Sunday, February 8, 2015

Video Feedback

After a bit of a rough semester due to lack of attendance in my live sessions, this semester I have decided to re-focus my efforts on rapport and community building in my classroom. I have several new techniques I am trying in order to do this, but I wanted to share one of these today.

This school year, I have been using a screencasting tool called Screencast-o-matic to provide snippet lessons to my students (more about that here). This semester, I have also been using this tool to provide personalized feedback to my students about their artwork. Below is a sample:


 Video feedback allows students to hear what I have to say in my own voice. It also allows me to draw on the screen in a more animated way than I have been able to before-see here. See below.

I have found that about 80-90% of students watch these videos (something I was not able to track before) and students seem to be more willing to make a revision and resubmit than they are with written feedback alone. I am enjoying giving students feedback in this way and hope to see even more improvements in their work throughout this semester as well as improved rapport!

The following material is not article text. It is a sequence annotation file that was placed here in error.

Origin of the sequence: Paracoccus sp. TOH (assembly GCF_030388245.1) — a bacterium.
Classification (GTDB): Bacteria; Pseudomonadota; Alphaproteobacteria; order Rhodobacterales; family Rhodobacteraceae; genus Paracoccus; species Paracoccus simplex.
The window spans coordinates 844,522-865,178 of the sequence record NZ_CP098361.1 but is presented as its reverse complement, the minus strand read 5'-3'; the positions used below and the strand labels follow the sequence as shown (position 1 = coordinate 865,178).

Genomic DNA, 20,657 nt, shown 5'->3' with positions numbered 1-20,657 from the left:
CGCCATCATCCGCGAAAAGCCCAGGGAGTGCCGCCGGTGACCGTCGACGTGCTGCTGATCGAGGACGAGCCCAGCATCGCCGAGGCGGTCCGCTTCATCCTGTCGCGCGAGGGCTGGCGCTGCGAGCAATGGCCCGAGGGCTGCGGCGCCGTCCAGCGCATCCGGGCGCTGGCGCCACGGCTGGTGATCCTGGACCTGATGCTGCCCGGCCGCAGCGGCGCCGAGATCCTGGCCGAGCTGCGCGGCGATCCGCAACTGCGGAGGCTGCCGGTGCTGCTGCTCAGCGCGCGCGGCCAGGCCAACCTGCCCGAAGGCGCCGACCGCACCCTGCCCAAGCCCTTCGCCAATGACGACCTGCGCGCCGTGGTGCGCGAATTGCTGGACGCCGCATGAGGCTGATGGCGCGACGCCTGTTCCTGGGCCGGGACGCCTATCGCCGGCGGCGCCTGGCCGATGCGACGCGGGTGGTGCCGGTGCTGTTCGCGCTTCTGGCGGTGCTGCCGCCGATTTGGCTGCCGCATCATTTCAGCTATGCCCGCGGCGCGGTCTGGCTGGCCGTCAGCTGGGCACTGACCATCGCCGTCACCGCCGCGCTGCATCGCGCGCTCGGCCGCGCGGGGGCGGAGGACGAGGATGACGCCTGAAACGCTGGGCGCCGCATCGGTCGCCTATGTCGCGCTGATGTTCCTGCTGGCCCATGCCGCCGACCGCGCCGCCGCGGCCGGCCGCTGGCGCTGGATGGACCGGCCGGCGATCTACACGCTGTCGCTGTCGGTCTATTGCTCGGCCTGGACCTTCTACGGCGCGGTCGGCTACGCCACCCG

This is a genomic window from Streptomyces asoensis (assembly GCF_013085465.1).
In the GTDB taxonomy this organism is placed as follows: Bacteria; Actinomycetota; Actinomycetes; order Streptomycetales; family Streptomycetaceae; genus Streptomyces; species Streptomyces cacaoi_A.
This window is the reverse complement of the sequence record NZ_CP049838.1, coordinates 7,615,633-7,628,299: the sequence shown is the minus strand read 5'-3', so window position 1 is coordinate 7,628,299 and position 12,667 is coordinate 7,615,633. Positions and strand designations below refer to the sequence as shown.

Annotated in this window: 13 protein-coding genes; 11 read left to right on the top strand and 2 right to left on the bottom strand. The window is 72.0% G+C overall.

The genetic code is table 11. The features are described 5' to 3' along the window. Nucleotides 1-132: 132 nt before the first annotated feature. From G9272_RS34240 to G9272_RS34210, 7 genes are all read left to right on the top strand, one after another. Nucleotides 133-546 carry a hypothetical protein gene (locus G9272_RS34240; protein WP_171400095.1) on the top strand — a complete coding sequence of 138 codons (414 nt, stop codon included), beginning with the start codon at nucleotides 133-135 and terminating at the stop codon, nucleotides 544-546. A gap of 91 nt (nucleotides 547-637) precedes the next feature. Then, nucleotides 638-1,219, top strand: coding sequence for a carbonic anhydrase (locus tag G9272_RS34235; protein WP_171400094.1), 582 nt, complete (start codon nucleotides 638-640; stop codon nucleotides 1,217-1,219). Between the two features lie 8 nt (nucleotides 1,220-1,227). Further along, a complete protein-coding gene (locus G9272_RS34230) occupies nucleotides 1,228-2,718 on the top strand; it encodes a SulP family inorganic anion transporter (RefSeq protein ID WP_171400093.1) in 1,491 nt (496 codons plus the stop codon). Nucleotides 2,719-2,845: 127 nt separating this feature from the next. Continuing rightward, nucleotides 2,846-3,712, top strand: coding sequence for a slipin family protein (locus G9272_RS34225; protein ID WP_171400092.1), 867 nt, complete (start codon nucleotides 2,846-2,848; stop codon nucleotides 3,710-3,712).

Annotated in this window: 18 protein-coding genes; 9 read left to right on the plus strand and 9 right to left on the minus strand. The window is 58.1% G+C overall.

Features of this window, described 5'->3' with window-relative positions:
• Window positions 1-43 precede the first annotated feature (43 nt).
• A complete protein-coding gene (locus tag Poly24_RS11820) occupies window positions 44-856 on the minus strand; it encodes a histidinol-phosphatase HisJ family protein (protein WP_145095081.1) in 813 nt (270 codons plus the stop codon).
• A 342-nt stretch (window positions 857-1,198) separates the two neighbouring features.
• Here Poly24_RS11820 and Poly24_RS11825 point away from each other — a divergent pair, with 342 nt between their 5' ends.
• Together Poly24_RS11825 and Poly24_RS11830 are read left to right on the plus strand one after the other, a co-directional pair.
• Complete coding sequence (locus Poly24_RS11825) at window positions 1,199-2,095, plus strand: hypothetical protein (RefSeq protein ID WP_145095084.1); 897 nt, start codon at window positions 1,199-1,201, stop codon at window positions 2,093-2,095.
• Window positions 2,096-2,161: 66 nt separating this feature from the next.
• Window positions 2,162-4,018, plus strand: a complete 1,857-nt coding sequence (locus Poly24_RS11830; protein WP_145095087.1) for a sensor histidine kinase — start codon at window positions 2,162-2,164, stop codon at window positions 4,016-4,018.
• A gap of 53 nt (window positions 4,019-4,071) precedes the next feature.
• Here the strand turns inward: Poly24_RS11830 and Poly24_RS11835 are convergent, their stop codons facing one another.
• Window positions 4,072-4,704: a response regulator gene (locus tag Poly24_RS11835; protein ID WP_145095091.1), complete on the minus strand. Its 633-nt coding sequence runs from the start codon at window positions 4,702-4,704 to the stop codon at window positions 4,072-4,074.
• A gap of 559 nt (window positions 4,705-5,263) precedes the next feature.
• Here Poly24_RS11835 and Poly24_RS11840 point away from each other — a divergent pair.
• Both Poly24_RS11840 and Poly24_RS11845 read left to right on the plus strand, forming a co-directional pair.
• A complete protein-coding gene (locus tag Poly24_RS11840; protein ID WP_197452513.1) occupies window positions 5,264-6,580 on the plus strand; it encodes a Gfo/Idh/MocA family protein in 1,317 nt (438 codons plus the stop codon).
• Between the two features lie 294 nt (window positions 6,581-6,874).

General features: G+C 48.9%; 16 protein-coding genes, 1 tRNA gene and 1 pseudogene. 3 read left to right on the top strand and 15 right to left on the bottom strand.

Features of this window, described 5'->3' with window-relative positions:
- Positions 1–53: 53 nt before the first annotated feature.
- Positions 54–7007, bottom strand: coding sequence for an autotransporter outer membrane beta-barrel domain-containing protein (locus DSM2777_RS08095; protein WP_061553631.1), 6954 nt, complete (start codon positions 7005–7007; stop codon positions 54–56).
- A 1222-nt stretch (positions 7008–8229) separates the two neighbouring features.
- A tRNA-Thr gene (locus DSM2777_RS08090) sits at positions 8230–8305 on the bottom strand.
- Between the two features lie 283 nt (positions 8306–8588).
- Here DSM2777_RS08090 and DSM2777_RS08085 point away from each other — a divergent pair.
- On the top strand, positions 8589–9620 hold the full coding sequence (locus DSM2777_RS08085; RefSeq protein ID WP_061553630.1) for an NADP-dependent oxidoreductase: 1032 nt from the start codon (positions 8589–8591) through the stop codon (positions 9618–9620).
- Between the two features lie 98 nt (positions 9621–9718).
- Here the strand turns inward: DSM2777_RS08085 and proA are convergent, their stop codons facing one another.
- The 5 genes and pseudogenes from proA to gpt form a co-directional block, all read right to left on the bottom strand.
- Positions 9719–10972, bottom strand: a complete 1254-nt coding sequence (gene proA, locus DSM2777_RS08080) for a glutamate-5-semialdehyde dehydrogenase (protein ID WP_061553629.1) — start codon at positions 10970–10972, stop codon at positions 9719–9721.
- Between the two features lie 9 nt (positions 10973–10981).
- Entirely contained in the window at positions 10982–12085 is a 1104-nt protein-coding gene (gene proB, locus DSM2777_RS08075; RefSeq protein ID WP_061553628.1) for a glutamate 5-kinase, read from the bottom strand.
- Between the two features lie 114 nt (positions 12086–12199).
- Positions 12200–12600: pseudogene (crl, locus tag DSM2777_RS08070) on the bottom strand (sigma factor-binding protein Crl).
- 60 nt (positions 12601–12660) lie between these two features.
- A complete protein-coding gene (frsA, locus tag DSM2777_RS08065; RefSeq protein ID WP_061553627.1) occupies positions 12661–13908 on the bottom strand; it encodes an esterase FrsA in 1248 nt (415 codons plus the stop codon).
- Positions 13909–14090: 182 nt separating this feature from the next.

Friday, January 30, 2015

Course Building

As I continue to learn about the various best practices for creating curriculum for online learning, I have chosen my Art 5 course as the curriculum that I am going to beef up in my University of Cincinnati course on curriculum design for online learning.
I have revised this course several times since I began teaching it 3 years ago. At first, I set up the course in an independent study style where I expected that students would be able to design, plan, and create their own art projects. I assumed all of my students had enough experience in 4 levels of art before my course that they would feel comfortable being autonomous with a coach or guide giving feedback. What I found is that students wanted more direction.